Introducing SSH access with OpenShift

We’re on a continuous mission to enhance the Virtualization user experience in OpenShift, including expanding the customization options available for OpenShift users. As part of this effort, OpenShift Virtualization now includes a Secure Shell (SSH) access feature that provides a secure, passwordless way to gain access to a virtual machine (VM).

Let’s dive into how the new addition of SSH improves administrator and developer user experiences.

Adding SSH access to existing OpenShift Virtualization workflows

SSH access grants users like you quick and secure access to a virtual machine. In OpenShift 4.8, SSH access will be enabled in the virtual machine creation flow. You’ll be able to create a VM and inject authorized keys into it when you boot, and store suggested authorized SSH keys for creating future VMs.

As you create virtual machines, you’ll be escorted from step to step with relevant information on how to securely access your virtual machines by uploading authorized keys and enabling SSH access.  

Creating a virtual machine with SSH access

In OpenShift 4.8, you have the choice to create a virtual machine from a template or from a guided virtual machine creation wizard. Both options allow you to enable SSH access for a more secure and easy login experience.

When you select a template to create a virtual machine from, SSH access will be added to the virtual machine by default and you’ll need to fill in the authorized key in order to enable it.

ssh modal with bg

To enable SSH access for a virtual machine, check the “Enable SSH access” option in the SSH access modal.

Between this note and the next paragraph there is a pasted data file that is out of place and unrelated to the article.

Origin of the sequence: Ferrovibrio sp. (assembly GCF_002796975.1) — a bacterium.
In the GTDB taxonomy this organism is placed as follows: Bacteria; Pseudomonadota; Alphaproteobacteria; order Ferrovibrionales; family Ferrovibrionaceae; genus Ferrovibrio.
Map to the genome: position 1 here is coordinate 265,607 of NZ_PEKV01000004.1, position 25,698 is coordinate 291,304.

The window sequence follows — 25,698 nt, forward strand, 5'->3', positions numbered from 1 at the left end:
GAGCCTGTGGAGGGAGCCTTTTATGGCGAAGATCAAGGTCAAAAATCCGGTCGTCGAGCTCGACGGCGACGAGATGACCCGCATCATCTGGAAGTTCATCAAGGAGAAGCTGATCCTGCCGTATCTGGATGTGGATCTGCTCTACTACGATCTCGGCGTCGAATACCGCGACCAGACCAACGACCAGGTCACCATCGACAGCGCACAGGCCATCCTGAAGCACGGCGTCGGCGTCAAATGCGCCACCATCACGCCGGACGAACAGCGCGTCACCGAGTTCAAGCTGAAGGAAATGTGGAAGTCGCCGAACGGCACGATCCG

Whenever the system detects that a user already stored an authorized key, it will pre-populate the Authorized key input with that existing data. If an authorized key is not detected, SSH access will still be enabled with a password — you won’t get blocked from continuing to create the virtual machine.


Check the Store authorized SSH key box to save an authorized key and have it suggested to you the next time you create a virtual machine.

Even though SSH access defaults to using the authorized key, you may choose to use a customized key for your specific VM.
If you select  the option to store the authorized SSH key in a project secret, the system will suggest it the next time you create a virtual machine. If you initially edit the authorized key and later decide you’d like to use a stored one, click Restore key to restore the original stored key.

The last step to log into a virtual machine is to copy and paste the SSH command into the OpenShift console. In OpenShift 4.8, a  Copy SSH command action will be added to the virtual machine’s kebab actions menu and to the virtual machine’s details page as well.

     


Virtual machine details page

If you haven’t enabled SSH access yet, the Copy SSH command action will be disabled and a tooltip will surface to guide you to begin the setup process.

When SSH access is disabled, the authorized key can’t be shown, so you’ll be notified that SSH access is required.

What to expect in future releases

This is one step on our path toward creating stronger OpenShift Virtualization experiences. With the addition of SSH access in OpenShift 4.8, you can now bypass the CLI option, manage your user credentials via a form or custom script, and access a streamlined, passwordless, and secure way to access virtual machines in just a few clicks.

In future OpenShift versions, SSH access will evolve to enable you to:

  • Dynamically inject authorized keys into virtual machines as you create them.
  • Edit the YAML to add multiple SSH keys.
  • Edit your SSH access and user credentials form the Virtual Machine Details page.

Help us shape the future of OpenShift Virtualization experiences

We challenge ourselves to continue to improveOpenShift Virtualization, and are actively looking for ways to further enhance your experiences  in future releases.

But for that, we need you! If you’d like to participate in our user research or share your feedback with us, please reach out to uxdresearch@redhat.com


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